Whirlpool’s Riverview Campus Spins Up To LEED-EB Platinum

When appliance maker Whirlpool began to make extensive interior renovations to its Riverview Campus facility in Benton Harbor, Mich., the goal was reach LEED Gold status for sustainability. Now that the construction is completed, however, the certification was upgraded to LEED Platinum for Existing Buildings.

According to the U.S. Green Building Council, the Riverview Campus earned the higher performance ratings for its more aggressive pursuit of sustainable site development, water conservation, energy efficiency, materials selection and indoor environmental quality.

The entrance to Whirlpool's new Benton Harbor, Mich., campus. Image by James Steinkamp via Interior Architects.

The entrance to Whirlpool’s new Benton Harbor, Mich., campus. Image by James Steinkamp via Interior Architects.

Each year, the new facility is expected to save more than 147,000 gallons of interior water and 16,000 MBtus of energy, due to the renovations. The open design of the office also provides maximum optimization of natural daylight throughout the interior, not to mention greater access to views of the campus and a nearby river.

A "collaboration zone" in between two of the floors of the Whirlpool campus, featuring an open staircase. Image by James Steinkamp via Interior Architects.

A “collaboration zone” in between two of the floors of the Whirlpool campus, featuring an open staircase. Image by James Steinkamp via Interior Architects.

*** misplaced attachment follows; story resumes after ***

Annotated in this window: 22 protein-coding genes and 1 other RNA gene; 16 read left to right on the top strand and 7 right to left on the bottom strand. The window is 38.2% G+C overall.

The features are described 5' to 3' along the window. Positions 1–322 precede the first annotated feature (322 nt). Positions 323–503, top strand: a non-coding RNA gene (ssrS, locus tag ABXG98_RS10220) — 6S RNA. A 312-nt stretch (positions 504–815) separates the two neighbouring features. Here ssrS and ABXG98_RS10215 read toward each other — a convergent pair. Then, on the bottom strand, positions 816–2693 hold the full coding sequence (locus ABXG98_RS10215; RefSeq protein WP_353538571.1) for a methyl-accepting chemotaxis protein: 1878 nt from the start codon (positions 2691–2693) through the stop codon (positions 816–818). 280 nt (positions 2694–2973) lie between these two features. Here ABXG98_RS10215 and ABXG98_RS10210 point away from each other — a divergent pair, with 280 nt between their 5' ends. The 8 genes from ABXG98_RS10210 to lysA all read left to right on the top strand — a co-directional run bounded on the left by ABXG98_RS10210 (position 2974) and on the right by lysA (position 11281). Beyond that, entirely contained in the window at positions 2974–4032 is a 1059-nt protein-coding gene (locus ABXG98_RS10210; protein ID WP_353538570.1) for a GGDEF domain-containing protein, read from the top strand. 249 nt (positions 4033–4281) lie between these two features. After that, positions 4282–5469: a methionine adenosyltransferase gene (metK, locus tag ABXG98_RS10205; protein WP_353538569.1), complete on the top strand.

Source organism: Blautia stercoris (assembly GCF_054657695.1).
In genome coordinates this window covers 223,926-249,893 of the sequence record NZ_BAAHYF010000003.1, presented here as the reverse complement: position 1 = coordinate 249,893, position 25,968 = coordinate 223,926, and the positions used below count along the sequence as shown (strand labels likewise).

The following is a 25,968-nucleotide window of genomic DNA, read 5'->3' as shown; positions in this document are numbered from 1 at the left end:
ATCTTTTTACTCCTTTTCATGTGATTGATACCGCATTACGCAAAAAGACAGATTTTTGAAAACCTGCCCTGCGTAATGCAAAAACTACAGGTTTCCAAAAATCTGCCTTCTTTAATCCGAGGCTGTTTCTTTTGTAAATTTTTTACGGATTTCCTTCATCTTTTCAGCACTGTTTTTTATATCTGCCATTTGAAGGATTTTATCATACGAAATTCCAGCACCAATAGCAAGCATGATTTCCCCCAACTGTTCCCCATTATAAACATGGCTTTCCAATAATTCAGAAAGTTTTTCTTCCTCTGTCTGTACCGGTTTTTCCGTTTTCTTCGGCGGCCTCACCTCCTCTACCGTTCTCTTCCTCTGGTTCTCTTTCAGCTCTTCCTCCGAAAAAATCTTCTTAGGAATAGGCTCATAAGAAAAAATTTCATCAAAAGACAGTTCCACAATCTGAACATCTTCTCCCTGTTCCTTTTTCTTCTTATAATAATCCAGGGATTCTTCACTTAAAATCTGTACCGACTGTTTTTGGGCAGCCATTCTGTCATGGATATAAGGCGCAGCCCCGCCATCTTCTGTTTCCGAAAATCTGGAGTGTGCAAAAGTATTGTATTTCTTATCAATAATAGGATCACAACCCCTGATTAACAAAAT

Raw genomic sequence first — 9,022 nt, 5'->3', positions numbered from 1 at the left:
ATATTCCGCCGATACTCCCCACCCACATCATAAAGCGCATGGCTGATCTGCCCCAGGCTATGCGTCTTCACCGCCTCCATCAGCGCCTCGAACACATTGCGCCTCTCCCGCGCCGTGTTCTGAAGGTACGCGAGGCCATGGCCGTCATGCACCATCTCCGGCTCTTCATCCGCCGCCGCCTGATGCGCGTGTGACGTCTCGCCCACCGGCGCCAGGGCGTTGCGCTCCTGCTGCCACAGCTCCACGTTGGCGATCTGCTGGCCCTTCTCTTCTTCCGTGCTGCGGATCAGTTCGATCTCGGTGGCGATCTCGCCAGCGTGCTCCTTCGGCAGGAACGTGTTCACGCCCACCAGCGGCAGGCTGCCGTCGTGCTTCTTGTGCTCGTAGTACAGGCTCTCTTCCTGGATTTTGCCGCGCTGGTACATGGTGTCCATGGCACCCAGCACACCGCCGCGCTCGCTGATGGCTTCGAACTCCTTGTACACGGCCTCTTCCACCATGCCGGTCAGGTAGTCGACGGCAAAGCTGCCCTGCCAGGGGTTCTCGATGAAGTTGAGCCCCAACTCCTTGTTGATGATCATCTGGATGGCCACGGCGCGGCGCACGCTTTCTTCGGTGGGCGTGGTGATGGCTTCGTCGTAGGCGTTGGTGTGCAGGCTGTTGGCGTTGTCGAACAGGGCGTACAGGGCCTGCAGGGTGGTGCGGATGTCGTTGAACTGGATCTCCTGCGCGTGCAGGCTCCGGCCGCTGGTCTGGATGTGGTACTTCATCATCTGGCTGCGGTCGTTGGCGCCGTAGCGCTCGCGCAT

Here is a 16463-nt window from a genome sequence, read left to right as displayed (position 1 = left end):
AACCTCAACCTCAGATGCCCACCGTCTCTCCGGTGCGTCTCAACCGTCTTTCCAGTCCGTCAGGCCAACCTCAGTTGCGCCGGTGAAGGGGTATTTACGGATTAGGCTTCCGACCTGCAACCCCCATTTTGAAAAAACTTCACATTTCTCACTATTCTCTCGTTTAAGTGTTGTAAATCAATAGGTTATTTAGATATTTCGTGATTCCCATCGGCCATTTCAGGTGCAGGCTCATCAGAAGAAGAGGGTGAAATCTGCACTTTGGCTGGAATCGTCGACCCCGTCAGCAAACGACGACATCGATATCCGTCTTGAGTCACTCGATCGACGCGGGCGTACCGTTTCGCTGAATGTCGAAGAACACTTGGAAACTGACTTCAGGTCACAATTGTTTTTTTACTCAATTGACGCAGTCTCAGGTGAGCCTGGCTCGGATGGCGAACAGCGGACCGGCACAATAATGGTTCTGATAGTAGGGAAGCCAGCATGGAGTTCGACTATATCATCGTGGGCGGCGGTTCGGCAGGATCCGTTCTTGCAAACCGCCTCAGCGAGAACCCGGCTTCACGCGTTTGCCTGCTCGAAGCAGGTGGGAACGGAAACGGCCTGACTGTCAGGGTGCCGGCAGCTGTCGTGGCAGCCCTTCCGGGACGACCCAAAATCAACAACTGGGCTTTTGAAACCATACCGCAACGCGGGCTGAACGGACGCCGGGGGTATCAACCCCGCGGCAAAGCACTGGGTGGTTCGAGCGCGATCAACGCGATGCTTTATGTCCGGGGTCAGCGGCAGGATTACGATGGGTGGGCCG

“Building green isn’t always the easiest route to take, but it’s an important part of being a responsible steward of the environment,” said Joel S. Pizzuti, president of The Pizzuti Companies, a developer that cooperated on this and other projects for Whirlpool. “Pizzuti associates and the entire project team worked closely with Whirlpool throughout design and construction to deliver a highly efficient, environmentally friendly building that will serve as a model for sustainable development for years to come.”

Improvements to the dining hall of the Benton Harbor facility have made it a convertible, multifunctional space. Image by James Steinkamp via Interior Architects.

Improvements to the dining hall of the Benton Harbor facility have made it a convertible, multifunctional space. Image by James Steinkamp via Interior Architects.

The new campus has had a major impact locally. During the renovation phase, 95 percent of all construction and demolition waste generated, totaling 15,000 tons, was diverted from area landfills through recycling and reuse of materials. More than 90 percent of the project’s subcontracts were awarded to Michigan companies, 75 percent to Southwest Michigan companies and 10 percent to local companies.  Additionally, regional materials extracted and manufactured within 500 miles of the project site totaled more than 56 percent of the total cost of materials.

The improved campus also encourages employees to use alternative transportation methods. There are now 10 spots reserved for low-emitting and/or fuel efficient vehicles, complete with onsite electric charging stations.

Randy Woods is a Seattle-based writer and editor with 20+ years of experience in the business publishing world. A former managing editor of Seattle Business, iSixSigma, Claims and Waste Age magazines, he has covered topics that include newspaper publishing, entrepreneurism, green businesses, insurance, environmental protection and garbage hauling (yes, really). He also contributes to the Career Center Blog for The Seattle Times and edits a photography magazine called PhotoMedia. When not working, he likes to hide out in Seattle movie theaters and attend film festivals—even on sunny days.